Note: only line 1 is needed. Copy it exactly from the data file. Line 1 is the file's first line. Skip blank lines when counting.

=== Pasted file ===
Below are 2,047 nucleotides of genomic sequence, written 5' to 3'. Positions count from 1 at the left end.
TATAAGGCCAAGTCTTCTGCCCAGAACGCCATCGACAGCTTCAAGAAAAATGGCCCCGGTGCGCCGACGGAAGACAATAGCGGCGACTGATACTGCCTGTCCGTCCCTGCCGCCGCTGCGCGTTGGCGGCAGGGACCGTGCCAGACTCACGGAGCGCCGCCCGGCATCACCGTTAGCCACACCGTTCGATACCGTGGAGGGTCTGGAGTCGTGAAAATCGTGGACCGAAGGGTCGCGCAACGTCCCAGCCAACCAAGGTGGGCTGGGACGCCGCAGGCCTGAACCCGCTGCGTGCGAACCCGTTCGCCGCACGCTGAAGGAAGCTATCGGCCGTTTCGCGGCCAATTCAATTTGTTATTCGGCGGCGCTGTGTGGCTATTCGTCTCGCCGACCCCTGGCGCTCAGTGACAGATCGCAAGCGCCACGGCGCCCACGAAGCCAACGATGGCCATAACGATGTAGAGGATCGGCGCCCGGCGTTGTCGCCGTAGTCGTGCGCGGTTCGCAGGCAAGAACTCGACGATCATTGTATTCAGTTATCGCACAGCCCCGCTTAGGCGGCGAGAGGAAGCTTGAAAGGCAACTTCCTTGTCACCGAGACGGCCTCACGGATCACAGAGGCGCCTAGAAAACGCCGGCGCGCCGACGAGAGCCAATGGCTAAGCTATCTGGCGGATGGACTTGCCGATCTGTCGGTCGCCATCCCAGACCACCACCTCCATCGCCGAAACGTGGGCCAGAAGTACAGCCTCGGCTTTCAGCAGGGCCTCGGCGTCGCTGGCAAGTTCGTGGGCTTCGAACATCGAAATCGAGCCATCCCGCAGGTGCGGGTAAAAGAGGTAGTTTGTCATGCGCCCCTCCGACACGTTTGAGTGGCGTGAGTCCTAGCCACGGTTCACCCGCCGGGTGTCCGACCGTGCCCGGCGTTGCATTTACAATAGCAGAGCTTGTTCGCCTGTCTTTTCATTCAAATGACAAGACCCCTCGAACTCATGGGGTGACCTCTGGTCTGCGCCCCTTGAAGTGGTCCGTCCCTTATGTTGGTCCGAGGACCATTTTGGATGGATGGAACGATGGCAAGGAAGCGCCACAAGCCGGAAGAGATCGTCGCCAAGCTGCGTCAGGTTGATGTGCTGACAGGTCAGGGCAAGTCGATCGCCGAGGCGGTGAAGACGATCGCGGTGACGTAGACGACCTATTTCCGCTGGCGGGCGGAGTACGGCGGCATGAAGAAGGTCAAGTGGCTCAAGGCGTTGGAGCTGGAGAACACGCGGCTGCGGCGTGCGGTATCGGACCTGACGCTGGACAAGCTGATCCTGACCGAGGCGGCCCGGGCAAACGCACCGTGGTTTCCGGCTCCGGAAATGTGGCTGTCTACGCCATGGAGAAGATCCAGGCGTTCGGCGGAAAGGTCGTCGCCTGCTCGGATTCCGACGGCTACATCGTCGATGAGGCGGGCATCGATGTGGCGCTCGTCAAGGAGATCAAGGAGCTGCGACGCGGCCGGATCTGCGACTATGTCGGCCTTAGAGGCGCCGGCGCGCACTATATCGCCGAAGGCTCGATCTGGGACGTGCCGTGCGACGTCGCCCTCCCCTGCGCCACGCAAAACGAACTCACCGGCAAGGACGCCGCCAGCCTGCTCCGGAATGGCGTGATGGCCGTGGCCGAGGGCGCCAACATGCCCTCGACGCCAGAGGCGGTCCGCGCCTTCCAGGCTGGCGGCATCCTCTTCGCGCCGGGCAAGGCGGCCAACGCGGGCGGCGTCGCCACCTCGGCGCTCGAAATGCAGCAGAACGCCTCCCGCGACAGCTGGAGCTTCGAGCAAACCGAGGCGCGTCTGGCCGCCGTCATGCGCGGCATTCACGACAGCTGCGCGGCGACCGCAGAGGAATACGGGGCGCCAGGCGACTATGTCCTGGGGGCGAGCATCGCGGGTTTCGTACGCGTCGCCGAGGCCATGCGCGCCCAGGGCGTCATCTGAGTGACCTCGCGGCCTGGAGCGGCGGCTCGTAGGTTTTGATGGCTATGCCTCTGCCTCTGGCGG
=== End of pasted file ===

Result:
Below are 2,047 nucleotides of genomic sequence, written 5' to 3'. Positions count from 1 at the left end.